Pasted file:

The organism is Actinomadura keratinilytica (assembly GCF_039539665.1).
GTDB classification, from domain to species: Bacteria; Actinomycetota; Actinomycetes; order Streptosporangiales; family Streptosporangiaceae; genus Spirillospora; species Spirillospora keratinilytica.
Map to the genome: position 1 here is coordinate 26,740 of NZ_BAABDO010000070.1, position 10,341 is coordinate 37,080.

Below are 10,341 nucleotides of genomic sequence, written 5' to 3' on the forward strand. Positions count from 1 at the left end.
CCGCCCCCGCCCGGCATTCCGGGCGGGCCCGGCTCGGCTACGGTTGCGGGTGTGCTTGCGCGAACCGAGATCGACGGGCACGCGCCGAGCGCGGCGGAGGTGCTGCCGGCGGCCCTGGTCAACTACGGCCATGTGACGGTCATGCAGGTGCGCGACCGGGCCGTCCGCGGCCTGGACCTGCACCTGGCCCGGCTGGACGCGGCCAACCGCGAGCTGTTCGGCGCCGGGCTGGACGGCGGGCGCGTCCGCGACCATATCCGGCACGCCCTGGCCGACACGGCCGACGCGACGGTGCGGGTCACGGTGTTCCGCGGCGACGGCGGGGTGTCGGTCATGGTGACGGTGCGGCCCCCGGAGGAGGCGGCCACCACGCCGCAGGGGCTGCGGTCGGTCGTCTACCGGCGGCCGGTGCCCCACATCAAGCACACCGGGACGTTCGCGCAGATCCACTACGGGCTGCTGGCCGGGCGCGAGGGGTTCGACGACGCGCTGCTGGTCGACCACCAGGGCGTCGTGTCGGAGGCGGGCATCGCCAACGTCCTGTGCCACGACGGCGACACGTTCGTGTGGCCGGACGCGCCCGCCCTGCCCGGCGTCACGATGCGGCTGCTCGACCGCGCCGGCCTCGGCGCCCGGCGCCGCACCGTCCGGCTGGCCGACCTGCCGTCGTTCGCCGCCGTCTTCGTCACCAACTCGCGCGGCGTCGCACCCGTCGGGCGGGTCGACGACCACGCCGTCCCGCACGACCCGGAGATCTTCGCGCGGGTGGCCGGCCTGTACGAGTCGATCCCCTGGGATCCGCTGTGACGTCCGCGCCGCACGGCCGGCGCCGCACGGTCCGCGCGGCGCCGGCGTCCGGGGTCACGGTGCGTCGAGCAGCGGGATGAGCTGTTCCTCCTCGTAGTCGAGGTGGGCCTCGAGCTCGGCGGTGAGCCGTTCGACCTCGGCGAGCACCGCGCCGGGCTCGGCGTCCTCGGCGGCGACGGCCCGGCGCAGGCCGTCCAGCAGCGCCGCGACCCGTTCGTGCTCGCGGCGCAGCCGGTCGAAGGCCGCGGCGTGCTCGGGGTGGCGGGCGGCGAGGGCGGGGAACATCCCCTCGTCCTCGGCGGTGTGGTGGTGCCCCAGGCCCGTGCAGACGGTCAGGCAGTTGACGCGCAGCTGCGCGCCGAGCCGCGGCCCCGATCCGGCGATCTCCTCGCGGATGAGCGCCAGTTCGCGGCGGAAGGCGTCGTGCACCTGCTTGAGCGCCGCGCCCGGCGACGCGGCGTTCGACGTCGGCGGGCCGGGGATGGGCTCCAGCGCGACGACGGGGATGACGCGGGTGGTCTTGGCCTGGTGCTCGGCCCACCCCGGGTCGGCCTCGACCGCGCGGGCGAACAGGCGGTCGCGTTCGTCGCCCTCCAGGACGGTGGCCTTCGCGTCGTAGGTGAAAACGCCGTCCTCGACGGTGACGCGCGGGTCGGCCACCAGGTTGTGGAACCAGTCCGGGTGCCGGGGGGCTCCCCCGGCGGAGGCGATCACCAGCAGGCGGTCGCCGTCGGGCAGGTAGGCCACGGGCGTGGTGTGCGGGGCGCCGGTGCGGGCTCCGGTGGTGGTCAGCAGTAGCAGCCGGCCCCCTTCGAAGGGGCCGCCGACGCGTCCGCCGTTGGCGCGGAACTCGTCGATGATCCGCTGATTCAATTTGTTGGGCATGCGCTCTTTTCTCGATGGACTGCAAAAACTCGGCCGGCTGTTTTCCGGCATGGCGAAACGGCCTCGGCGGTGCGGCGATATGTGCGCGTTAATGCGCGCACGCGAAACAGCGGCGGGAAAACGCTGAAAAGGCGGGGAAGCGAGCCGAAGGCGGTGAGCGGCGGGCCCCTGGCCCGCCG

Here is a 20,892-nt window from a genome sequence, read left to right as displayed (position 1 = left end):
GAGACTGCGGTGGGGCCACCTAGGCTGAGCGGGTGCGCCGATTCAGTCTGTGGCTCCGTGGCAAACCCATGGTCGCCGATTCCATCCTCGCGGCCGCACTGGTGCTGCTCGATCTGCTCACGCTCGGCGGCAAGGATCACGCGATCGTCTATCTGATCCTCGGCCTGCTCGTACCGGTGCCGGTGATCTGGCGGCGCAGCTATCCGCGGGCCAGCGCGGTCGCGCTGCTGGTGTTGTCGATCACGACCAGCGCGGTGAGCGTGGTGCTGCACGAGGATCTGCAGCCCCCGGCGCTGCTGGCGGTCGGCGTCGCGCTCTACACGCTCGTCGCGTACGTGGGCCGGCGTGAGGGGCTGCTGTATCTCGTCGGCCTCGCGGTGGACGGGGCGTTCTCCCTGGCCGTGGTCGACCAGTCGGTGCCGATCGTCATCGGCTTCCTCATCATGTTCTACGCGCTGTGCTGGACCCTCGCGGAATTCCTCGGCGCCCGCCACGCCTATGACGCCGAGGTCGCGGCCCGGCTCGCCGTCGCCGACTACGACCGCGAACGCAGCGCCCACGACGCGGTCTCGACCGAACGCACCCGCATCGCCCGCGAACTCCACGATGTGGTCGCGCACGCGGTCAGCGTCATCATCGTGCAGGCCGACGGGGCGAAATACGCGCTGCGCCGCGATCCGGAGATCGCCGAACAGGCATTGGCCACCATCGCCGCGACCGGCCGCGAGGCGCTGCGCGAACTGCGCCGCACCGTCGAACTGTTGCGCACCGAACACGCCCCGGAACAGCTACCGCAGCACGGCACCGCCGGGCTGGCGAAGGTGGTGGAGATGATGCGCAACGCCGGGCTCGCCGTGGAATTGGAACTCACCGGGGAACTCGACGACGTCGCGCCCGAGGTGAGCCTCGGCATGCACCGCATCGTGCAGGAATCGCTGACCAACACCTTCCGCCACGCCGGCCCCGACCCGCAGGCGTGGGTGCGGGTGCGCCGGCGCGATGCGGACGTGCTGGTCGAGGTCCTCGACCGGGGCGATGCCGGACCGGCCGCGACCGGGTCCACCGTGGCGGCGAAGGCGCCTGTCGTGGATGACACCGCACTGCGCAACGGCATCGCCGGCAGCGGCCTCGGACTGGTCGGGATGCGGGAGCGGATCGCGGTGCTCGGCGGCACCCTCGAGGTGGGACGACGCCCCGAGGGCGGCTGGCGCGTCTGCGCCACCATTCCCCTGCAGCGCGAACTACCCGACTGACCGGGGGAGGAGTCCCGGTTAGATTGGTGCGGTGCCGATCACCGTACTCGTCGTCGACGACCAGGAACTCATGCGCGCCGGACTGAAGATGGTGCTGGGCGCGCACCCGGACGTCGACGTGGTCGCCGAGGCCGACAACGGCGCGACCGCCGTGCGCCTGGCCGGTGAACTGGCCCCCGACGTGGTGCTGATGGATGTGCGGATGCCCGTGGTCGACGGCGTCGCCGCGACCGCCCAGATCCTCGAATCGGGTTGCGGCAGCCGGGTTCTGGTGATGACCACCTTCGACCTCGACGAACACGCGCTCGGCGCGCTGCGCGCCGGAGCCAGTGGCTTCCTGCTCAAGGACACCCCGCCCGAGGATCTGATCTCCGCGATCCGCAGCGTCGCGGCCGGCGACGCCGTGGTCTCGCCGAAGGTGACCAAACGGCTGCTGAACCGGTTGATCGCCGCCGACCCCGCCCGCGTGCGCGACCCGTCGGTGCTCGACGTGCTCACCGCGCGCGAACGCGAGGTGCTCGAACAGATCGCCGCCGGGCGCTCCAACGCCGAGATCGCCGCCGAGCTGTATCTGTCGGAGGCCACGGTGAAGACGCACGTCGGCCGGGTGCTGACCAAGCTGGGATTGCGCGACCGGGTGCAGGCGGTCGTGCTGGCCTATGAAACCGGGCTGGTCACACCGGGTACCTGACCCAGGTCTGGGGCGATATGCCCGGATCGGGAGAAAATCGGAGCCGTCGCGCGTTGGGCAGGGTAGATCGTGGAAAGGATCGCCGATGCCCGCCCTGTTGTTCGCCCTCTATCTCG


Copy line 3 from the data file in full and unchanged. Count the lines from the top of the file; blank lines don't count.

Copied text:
Map to the genome: position 1 here is coordinate 26,740 of NZ_BAABDO010000070.1, position 10,341 is coordinate 37,080.